Owing to the
wonderful summer we’ve had this year, work on Lyla-cat’s outside enclosure has been put on hold. She’s gotten quite used to her daily cul-de-sac walks, snoozes in the old dog cage and for days when it rains (which is pretty much every day) we moved the bird table nearer to the patio windows so she can spy on pigeons – and have sprinkled bird food on other windowsills. We’re always looking for new ways to occupy her time and keep her happy – but one thing we keep stumbling over is whether to get a second cat. Kitten? Cat? Rescue cat? Rescue kitten? Pregnant rescue cat and raise all her kittens?…
So the reasons behind getting a new cat are simple enough. I love cats (and their floofy cheeks) – and more importantly – we have the space and the time to give an animal a good home. Knowing just how many cats need a forever home constantly breaks my heart. We’re always getting calls asking if we can rescue strays or take on unwanted pets but we’ve not been in a position to do that until now.
Because of the nature of cat sitting, we’re in and out of the house all the time. Therefore Lyla is rarely left alone for more than a couple of hours and when we’re home she happily follows us around. She loves her people, cuddles and attention and is a friendly, well-adjusted little cat. However – we’re curious to see whether a playmate could add something to her life that she just can’t get from us – and of course, there’s no real test for this. As much as I ask Lyla for her opinion, I just don’t seem to be able to translate her meows so I’ve had to ask google to help me mull it over;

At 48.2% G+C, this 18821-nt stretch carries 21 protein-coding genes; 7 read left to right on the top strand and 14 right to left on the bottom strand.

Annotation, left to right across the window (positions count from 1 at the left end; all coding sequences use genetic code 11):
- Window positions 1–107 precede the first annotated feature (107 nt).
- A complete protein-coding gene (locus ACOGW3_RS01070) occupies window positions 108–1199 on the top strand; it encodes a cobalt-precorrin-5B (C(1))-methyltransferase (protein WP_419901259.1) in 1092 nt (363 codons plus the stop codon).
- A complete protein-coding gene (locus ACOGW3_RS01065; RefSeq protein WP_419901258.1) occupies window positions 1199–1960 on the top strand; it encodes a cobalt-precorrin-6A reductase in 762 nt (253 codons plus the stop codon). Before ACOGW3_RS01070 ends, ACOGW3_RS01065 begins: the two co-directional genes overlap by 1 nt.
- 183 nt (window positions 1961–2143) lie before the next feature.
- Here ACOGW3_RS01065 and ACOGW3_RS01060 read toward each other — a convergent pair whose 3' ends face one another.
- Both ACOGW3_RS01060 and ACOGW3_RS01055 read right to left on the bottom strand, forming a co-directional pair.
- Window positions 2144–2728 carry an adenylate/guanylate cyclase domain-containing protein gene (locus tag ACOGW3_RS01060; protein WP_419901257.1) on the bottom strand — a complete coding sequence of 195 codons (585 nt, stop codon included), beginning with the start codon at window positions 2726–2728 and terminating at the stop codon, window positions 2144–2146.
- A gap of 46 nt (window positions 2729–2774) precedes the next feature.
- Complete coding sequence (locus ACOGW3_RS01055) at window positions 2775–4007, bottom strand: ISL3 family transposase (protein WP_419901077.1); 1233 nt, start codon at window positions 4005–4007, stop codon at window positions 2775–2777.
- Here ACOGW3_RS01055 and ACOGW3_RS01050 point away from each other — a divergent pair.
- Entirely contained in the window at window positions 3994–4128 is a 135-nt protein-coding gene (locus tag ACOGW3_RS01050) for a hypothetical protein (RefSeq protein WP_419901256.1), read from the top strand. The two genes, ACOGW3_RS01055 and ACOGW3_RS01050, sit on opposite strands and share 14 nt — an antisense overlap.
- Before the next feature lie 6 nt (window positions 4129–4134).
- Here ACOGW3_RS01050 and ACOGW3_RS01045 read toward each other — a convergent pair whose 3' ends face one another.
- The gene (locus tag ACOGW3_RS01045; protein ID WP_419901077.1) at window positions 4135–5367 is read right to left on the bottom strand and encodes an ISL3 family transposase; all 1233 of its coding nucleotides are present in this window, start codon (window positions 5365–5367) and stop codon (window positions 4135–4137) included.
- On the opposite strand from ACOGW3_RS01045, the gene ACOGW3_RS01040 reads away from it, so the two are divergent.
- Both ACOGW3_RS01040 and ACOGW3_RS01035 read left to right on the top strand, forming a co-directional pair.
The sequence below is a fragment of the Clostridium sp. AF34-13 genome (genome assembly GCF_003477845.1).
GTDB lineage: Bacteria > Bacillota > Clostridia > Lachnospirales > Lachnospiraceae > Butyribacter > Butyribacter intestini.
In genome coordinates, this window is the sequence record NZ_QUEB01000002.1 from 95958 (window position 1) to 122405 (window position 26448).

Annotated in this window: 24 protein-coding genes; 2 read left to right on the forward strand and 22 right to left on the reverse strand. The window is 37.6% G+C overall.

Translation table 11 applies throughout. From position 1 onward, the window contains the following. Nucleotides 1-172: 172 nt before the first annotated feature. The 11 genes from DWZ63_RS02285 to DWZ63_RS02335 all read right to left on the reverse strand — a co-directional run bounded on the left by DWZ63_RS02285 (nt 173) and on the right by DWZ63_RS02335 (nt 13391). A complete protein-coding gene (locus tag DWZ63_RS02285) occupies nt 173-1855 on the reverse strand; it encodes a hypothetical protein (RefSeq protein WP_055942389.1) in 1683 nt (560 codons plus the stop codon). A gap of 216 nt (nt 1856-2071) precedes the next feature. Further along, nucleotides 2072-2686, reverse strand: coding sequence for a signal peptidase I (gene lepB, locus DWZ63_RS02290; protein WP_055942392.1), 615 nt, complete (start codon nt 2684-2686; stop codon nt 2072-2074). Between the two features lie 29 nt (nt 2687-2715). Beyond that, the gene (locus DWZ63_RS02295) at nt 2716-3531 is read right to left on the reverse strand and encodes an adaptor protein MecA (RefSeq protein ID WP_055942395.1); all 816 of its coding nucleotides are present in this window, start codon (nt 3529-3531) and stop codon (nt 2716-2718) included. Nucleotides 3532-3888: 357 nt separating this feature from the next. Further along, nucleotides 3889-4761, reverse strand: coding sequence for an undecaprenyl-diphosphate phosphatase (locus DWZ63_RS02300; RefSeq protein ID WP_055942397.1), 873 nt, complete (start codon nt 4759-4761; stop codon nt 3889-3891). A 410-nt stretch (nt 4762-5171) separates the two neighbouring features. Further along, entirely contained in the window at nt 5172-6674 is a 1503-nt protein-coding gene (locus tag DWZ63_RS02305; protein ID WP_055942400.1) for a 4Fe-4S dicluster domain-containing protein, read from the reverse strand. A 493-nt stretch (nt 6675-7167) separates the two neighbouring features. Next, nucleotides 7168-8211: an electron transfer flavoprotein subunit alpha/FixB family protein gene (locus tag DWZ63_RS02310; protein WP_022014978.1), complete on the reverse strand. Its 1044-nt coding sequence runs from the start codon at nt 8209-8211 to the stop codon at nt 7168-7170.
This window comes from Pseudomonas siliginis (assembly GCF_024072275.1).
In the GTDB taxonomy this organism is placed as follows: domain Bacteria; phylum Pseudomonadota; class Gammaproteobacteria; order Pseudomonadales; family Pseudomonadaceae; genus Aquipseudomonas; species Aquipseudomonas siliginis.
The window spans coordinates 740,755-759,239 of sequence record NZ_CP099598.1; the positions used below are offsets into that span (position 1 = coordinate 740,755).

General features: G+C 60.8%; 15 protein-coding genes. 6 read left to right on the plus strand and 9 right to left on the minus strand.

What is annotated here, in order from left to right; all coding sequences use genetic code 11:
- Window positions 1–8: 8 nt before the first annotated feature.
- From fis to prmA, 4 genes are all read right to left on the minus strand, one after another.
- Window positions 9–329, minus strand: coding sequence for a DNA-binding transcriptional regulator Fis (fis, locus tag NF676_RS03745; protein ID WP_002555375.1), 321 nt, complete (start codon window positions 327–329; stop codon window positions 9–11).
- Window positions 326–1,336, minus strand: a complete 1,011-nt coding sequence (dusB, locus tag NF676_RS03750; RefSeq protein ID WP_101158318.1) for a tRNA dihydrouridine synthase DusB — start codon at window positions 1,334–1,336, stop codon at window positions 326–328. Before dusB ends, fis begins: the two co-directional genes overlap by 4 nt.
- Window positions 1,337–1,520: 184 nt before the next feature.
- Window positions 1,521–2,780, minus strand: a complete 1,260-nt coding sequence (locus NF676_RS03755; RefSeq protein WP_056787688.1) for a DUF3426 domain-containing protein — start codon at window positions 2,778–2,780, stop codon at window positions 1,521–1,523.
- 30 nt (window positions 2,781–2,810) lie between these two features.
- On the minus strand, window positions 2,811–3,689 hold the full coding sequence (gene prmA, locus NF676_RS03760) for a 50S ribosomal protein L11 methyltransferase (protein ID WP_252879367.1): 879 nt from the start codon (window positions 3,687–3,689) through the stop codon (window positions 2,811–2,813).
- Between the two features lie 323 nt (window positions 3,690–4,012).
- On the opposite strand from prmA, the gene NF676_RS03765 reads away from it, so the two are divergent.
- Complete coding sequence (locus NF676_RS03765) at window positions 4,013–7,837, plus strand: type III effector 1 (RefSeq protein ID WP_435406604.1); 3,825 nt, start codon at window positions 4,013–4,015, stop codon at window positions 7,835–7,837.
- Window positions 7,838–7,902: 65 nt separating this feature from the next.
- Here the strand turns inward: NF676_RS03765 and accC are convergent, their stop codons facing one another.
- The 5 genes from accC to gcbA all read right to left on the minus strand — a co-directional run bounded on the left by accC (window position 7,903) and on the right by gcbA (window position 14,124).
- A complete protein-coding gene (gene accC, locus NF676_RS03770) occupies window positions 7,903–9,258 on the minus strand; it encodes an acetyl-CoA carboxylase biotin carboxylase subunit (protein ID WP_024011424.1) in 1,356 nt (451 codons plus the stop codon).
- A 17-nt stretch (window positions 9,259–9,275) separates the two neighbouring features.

- You have to be rational rather than emotional which means getting the cat that will fit in best with your current family – not the one you fall in love with.
- Plan ahead – as exciting as it must be to rush to a cattery on Sunday afternoon and come home with a bundle of fluff – it’s better to contact local cat rescuers and arrange a home visit. This way, they can meet my Lyla-cat first – then help me to find the right cat for her (not me).
- Planning ahead with supplies is important to e.g. making any location changes (litter tray/ bedding) in advance so that your original cat has time to get used to them
- Try to get their personalities to match – but be prepared to return your new cat if them being in your home makes both cats unhappy – rescue centres offer help with swapping until you get the right cat – though the process seems emotionally difficult
- The formula seems to be that the old cat is more likely to accept a younger cat or… one that is neutered and of the opposite sex or… one that is smaller than your original cat = so for me – a tiny, male kitten?
- Remember that two cats will definitely be more work than one cat – especially at the beginning – and thereafter if they never get on and decide to live independently of each other. So! You need to be aware of the costs which could include neutering, injections, different diets (kittens/cats/seniors), extra bowls, extra litter – maybe an extra litter box, more worming & flea creams, more vet bills, insurance, extra cat care if you need to be away. Possibly a new carpet 😉
- Two cats will need more time and attention than one cat; you wouldn’t have a second child because you don’t have enough time to play with the first one
- Make sure you have lots of time to slowwwwly introduce them to each other
There is plenty of help out there for me to plan exactly how I would go about introducing another cat into our home – and if I sort out the whys and what ifs then I’ll certainly write about it! But for now, I’m going to get in touch with some local rescue teams (like Sunderland based Animal Krackers and Feline Friends) for some advice.
(The Cat Whiskerer)